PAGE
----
Home Equity: Euro Heloc deal given test run
The first securitization of US home equity loan risk to be denominated in euros came to the market at the end of June via Countrywide Financial.
The deal involved a single €100 million tranche wrapped to triple A by FSA and placed by BNP Paribas with a single reverse enquiry investor. Backed by home equity lines of credit (Heloc), the deal is understood to carry pricing of 11 basis points over one-month euribor for an average life of 2.27 years.
If other US mortgage originators decide to follow suit it could herald a massive new source of euro-denominated paper for the market, if investors can strip out the associated interest rate risk (rates on home equity loans are often capped in the US).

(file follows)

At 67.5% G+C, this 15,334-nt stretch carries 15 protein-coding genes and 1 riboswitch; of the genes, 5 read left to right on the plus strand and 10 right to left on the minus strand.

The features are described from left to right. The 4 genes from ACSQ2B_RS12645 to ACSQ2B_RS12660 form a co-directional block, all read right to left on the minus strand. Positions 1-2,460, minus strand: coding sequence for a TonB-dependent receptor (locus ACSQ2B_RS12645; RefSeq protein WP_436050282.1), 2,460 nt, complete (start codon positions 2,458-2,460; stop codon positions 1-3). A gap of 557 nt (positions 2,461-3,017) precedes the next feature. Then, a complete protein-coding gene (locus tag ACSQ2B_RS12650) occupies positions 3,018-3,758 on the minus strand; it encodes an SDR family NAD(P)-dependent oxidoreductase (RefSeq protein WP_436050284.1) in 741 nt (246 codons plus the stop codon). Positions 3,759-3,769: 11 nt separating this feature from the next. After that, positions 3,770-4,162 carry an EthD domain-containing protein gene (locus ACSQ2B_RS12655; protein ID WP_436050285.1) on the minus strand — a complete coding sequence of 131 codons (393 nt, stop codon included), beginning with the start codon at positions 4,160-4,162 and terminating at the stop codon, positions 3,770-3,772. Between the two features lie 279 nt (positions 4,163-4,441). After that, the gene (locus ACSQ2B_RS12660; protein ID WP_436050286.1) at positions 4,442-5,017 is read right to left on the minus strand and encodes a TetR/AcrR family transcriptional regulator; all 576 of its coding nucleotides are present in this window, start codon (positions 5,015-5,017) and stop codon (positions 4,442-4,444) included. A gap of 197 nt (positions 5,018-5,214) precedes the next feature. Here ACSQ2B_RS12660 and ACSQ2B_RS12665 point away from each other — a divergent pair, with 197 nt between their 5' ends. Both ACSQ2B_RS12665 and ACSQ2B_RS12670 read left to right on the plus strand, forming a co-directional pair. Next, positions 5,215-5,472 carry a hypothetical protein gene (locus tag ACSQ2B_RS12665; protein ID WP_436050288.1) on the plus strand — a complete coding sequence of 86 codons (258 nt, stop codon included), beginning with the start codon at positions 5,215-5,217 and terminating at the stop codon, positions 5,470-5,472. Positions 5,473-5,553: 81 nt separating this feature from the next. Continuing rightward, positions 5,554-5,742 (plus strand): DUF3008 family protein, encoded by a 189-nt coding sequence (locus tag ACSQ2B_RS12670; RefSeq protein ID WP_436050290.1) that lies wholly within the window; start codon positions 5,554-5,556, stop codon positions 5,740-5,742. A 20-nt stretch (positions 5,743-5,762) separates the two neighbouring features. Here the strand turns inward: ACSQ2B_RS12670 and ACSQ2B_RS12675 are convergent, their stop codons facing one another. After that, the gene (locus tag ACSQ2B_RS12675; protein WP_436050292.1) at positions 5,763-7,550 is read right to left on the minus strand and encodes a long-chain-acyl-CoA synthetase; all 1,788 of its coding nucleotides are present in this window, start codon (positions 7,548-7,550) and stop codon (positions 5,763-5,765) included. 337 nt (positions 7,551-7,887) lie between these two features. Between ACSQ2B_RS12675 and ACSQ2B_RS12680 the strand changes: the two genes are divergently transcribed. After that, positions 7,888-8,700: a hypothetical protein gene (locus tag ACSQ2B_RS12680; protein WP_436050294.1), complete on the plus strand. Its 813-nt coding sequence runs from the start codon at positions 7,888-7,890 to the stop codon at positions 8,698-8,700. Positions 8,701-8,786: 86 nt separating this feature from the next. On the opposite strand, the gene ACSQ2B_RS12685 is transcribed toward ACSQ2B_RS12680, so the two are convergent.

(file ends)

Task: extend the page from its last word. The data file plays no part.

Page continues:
According to Standard & Poor’s, Heloc securitization volumes fell in 2005 to around $32 billion from $37 billion in 2004, but are expected to rise again this year because of the volumes of loans that originators have amassed on their balance sheets. By issuing in euros, these lenders can tap into a vast new investor base at a time when traditional home equity buyers might be reaching their limits on exposure to the sector. Recent commentary from Deutsche Bank notes that US investors are full to the brim with triple-A home equity going into the quarter end and the bank expects to see continued softening in spreads as dealers, investors and originators lighten up on the product.